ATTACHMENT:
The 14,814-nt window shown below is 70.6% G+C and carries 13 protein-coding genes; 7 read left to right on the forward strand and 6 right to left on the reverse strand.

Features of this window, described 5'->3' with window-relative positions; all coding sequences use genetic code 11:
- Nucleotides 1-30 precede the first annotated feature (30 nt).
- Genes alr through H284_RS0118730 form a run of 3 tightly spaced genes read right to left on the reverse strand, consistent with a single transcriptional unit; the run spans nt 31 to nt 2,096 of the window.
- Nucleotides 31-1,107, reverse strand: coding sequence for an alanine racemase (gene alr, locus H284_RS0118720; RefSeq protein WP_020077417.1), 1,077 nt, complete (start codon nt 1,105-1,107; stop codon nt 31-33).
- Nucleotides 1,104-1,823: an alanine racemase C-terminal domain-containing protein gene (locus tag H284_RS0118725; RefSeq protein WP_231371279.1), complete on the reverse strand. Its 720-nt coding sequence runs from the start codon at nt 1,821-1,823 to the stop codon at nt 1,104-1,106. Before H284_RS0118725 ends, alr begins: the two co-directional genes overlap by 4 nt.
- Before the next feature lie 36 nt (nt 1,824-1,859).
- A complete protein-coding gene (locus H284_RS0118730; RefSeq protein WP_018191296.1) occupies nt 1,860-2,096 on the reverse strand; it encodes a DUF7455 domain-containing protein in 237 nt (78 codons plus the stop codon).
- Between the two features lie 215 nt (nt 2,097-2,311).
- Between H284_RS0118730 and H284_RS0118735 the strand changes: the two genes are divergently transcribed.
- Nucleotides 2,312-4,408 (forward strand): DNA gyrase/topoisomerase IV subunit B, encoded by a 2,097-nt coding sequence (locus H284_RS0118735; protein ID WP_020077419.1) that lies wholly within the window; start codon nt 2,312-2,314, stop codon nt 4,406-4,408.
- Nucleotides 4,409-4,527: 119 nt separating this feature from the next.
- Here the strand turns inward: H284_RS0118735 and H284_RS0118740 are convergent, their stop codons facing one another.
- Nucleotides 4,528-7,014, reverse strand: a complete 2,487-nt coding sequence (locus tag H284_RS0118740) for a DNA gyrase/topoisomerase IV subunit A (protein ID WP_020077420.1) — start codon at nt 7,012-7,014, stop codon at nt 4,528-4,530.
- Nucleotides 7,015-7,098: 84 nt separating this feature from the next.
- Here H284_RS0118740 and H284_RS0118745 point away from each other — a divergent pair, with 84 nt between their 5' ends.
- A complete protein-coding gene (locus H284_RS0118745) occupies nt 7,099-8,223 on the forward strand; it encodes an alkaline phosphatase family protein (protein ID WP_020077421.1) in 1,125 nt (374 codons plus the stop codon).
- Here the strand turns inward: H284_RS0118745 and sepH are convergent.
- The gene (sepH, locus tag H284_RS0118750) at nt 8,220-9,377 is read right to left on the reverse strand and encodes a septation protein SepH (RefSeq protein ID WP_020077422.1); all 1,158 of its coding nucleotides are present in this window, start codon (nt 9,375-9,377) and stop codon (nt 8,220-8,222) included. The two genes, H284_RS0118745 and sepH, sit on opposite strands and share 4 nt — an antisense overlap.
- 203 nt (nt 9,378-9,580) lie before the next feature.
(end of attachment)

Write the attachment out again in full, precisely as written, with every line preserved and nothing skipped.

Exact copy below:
The 14,814-nt window shown below is 70.6% G+C and carries 13 protein-coding genes; 7 read left to right on the forward strand and 6 right to left on the reverse strand.

Features of this window, described 5'->3' with window-relative positions; all coding sequences use genetic code 11:
- Nucleotides 1-30 precede the first annotated feature (30 nt).
- Genes alr through H284_RS0118730 form a run of 3 tightly spaced genes read right to left on the reverse strand, consistent with a single transcriptional unit; the run spans nt 31 to nt 2,096 of the window.
- Nucleotides 31-1,107, reverse strand: coding sequence for an alanine racemase (gene alr, locus H284_RS0118720; RefSeq protein WP_020077417.1), 1,077 nt, complete (start codon nt 1,105-1,107; stop codon nt 31-33).
- Nucleotides 1,104-1,823: an alanine racemase C-terminal domain-containing protein gene (locus tag H284_RS0118725; RefSeq protein WP_231371279.1), complete on the reverse strand. Its 720-nt coding sequence runs from the start codon at nt 1,821-1,823 to the stop codon at nt 1,104-1,106. Before H284_RS0118725 ends, alr begins: the two co-directional genes overlap by 4 nt.
- Before the next feature lie 36 nt (nt 1,824-1,859).
- A complete protein-coding gene (locus H284_RS0118730; RefSeq protein WP_018191296.1) occupies nt 1,860-2,096 on the reverse strand; it encodes a DUF7455 domain-containing protein in 237 nt (78 codons plus the stop codon).
- Between the two features lie 215 nt (nt 2,097-2,311).
- Between H284_RS0118730 and H284_RS0118735 the strand changes: the two genes are divergently transcribed.
- Nucleotides 2,312-4,408 (forward strand): DNA gyrase/topoisomerase IV subunit B, encoded by a 2,097-nt coding sequence (locus H284_RS0118735; protein ID WP_020077419.1) that lies wholly within the window; start codon nt 2,312-2,314, stop codon nt 4,406-4,408.
- Nucleotides 4,409-4,527: 119 nt separating this feature from the next.
- Here the strand turns inward: H284_RS0118735 and H284_RS0118740 are convergent, their stop codons facing one another.
- Nucleotides 4,528-7,014, reverse strand: a complete 2,487-nt coding sequence (locus tag H284_RS0118740) for a DNA gyrase/topoisomerase IV subunit A (protein ID WP_020077420.1) — start codon at nt 7,012-7,014, stop codon at nt 4,528-4,530.
- Nucleotides 7,015-7,098: 84 nt separating this feature from the next.
- Here H284_RS0118740 and H284_RS0118745 point away from each other — a divergent pair, with 84 nt between their 5' ends.
- A complete protein-coding gene (locus H284_RS0118745) occupies nt 7,099-8,223 on the forward strand; it encodes an alkaline phosphatase family protein (protein ID WP_020077421.1) in 1,125 nt (374 codons plus the stop codon).
- Here the strand turns inward: H284_RS0118745 and sepH are convergent.
- The gene (sepH, locus tag H284_RS0118750) at nt 8,220-9,377 is read right to left on the reverse strand and encodes a septation protein SepH (RefSeq protein ID WP_020077422.1); all 1,158 of its coding nucleotides are present in this window, start codon (nt 9,375-9,377) and stop codon (nt 8,220-8,222) included. The two genes, H284_RS0118745 and sepH, sit on opposite strands and share 4 nt — an antisense overlap.
- 203 nt (nt 9,378-9,580) lie before the next feature.